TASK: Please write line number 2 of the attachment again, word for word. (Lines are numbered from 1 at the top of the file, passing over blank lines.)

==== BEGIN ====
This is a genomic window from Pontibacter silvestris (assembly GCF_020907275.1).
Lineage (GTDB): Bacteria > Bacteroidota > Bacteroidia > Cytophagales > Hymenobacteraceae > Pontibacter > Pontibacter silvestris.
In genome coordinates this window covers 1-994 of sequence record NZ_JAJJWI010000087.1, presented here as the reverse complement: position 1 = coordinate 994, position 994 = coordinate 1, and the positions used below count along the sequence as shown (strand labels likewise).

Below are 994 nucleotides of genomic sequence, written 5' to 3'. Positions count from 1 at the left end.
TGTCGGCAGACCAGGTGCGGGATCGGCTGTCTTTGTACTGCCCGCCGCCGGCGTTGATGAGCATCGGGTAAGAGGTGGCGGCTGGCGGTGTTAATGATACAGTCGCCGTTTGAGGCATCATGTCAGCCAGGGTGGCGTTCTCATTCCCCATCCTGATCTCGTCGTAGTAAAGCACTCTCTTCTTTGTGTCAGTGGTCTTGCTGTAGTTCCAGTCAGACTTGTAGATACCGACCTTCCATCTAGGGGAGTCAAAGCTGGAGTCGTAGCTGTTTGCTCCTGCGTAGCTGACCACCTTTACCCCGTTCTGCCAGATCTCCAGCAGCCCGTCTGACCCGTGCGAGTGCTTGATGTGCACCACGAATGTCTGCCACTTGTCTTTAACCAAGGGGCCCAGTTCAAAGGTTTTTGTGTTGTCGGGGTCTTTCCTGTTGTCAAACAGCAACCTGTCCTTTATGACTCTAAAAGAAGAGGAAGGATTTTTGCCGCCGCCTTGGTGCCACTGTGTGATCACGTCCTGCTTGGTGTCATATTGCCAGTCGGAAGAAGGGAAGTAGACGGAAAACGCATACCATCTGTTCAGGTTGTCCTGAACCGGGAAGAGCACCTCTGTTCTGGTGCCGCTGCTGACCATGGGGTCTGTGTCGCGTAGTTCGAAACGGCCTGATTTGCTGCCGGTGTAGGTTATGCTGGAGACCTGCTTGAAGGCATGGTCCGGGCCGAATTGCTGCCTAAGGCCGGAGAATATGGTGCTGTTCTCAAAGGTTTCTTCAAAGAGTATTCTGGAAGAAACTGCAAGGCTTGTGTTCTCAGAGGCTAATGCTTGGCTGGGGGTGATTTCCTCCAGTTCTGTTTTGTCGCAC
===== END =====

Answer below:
Lineage (GTDB): Bacteria > Bacteroidota > Bacteroidia > Cytophagales > Hymenobacteraceae > Pontibacter > Pontibacter silvestris.